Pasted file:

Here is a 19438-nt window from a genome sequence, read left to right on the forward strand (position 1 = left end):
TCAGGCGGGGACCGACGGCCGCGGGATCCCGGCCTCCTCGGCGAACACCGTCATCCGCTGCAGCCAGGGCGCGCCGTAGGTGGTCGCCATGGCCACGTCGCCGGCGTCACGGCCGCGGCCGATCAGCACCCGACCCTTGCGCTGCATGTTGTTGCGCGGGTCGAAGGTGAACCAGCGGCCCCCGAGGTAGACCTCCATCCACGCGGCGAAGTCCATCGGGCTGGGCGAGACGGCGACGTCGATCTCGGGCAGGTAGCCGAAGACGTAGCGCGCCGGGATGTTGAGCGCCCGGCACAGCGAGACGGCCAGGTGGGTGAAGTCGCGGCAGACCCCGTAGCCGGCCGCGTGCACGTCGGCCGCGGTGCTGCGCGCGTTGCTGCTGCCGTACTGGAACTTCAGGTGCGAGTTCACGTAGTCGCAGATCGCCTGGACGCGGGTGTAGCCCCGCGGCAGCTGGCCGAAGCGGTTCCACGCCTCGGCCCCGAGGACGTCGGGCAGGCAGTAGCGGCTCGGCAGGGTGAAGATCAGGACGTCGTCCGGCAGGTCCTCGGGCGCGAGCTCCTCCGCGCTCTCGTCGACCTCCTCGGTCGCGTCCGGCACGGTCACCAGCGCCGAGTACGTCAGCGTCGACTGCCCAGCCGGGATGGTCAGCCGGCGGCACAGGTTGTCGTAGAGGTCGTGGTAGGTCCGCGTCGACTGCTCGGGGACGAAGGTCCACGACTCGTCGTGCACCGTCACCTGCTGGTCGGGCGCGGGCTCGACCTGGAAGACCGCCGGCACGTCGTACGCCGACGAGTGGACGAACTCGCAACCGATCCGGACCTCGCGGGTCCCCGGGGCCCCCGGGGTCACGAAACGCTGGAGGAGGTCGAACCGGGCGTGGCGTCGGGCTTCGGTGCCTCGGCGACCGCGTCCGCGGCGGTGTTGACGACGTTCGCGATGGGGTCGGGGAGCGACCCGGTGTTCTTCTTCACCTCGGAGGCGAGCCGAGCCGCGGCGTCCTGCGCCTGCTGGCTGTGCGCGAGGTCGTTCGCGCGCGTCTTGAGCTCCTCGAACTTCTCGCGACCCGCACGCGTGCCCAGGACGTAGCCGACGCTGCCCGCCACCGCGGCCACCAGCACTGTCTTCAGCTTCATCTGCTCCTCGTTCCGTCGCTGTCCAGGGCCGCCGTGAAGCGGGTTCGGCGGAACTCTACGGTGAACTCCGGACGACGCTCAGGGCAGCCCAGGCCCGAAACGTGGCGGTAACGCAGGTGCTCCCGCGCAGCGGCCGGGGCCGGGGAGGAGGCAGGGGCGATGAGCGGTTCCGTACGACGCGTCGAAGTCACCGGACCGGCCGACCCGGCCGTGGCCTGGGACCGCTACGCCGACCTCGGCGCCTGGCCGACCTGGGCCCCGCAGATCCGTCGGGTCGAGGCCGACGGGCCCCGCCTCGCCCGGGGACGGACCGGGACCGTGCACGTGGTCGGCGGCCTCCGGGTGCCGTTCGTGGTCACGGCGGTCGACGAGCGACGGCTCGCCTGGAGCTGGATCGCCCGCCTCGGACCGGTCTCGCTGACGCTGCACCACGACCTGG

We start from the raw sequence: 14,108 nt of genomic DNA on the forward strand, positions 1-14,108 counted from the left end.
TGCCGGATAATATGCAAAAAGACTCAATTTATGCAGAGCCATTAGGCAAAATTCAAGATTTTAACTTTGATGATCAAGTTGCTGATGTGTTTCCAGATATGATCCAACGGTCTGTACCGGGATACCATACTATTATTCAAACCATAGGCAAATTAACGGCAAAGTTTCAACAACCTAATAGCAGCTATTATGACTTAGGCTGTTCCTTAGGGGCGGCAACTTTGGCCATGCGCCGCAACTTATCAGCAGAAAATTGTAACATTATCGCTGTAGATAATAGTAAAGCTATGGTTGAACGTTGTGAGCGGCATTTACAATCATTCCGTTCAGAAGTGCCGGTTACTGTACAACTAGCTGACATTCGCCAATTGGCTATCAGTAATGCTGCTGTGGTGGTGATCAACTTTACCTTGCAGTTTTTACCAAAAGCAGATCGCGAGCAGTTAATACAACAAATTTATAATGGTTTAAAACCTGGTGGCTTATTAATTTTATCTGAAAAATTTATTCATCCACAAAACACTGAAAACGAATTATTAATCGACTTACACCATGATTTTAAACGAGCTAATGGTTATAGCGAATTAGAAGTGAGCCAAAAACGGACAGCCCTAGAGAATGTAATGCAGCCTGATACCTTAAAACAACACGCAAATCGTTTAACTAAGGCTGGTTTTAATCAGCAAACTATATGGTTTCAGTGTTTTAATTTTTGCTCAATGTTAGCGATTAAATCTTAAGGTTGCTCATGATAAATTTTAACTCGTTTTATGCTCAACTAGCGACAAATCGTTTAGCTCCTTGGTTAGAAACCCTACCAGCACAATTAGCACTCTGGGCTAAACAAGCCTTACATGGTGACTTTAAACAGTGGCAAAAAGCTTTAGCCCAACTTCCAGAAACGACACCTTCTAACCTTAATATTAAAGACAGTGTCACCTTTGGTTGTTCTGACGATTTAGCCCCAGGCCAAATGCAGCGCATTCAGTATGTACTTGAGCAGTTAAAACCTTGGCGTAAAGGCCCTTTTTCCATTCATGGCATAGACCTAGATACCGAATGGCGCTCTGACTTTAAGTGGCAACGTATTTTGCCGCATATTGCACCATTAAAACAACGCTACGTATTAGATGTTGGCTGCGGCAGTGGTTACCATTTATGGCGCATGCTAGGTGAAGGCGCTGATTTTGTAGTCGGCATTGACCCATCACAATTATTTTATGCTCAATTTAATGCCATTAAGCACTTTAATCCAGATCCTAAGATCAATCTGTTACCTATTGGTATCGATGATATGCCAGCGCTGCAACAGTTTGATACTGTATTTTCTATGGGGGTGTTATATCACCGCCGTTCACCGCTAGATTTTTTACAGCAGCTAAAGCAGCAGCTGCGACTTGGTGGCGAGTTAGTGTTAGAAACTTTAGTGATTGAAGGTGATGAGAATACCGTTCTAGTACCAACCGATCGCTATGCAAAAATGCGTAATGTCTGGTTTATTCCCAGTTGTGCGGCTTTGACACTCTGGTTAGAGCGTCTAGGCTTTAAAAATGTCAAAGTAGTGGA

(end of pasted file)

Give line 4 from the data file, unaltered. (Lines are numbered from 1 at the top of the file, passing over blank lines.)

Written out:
TGCCGGATAATATGCAAAAAGACTCAATTTATGCAGAGCCATTAGGCAAAATTCAAGATTTTAACTTTGATGATCAAGTTGCTGATGTGTTTCCAGATATGATCCAACGGTCTGTACCGGGATACCATACTATTATTCAAACCATAGGCAAATTAACGGCAAAGTTTCAACAACCTAATAGCAGCTATTATGACTTAGGCTGTTCCTTAGGGGCGGCAACTTTGGCCATGCGCCGCAACTTATCAGCAGAAAATTGTAACATTATCGCTGTAGATAATAGTAAAGCTATGGTTGAACGTTGTGAGCGGCATTTACAATCATTCCGTTCAGAAGTGCCGGTTACTGTACAACTAGCTGACATTCGCCAATTGGCTATCAGTAATGCTGCTGTGGTGGTGATCAACTTTACCTTGCAGTTTTTACCAAAAGCAGATCGCGAGCAGTTAATACAACAAATTTATAATGGTTTAAAACCTGGTGGCTTATTAATTTTATCTGAAAAATTTATTCATCCACAAAACACTGAAAACGAATTATTAATCGACTTACACCATGATTTTAAACGAGCTAATGGTTATAGCGAATTAGAAGTGAGCCAAAAACGGACAGCCCTAGAGAATGTAATGCAGCCTGATACCTTAAAACAACACGCAAATCGTTTAACTAAGGCTGGTTTTAATCAGCAAACTATATGGTTTCAGTGTTTTAATTTTTGCTCAATGTTAGCGATTAAATCTTAAGGTTGCTCATGATAAATTTTAACTCGTTTTATGCTCAACTAGCGACAAATCGTTTAGCTCCTTGGTTAGAAACCCTACCAGCACAATTAGCACTCTGGGCTAAACAAGCCTTACATGGTGACTTTAAACAGTGGCAAAAAGCTTTAGCCCAACTTCCAGAAACGACACCTTCTAACCTTAATATTAAAGACAGTGTCACCTTTGGTTGTTCTGACGATTTAGCCCCAGGCCAAATGCAGCGCATTCAGTATGTACTTGAGCAGTTAAAACCTTGGCGTAAAGGCCCTTTTTCCATTCATGGCATAGACCTAGATACCGAATGGCGCTCTGACTTTAAGTGGCAACGTATTTTGCCGCATATTGCACCATTAAAACAACGCTACGTATTAGATGTTGGCTGCGGCAGTGGTTACCATTTATGGCGCATGCTAGGTGAAGGCGCTGATTTTGTAGTCGGCATTGACCCATCACAATTATTTTATGCTCAATTTAATGCCATTAAGCACTTTAATCCAGATCCTAAGATCAATCTGTTACCTATTGGTATCGATGATATGCCAGCGCTGCAACAGTTTGATACTGTATTTTCTATGGGGGTGTTATATCACCGCCGTTCACCGCTAGATTTTTTACAGCAGCTAAAGCAGCAGCTGCGACTTGGTGGCGAGTTAGTGTTAGAAACTTTAGTGATTGAAGGTGATGAGAATACCGTTCTAGTACCAACCGATCGCTATGCAAAAATGCGTAATGTCTGGTTTATTCCCAGTTGTGCGGCTTTGACACTCTGGTTAGAGCGTCTAGGCTTTAAAAATGTCAAAGTAGTGGA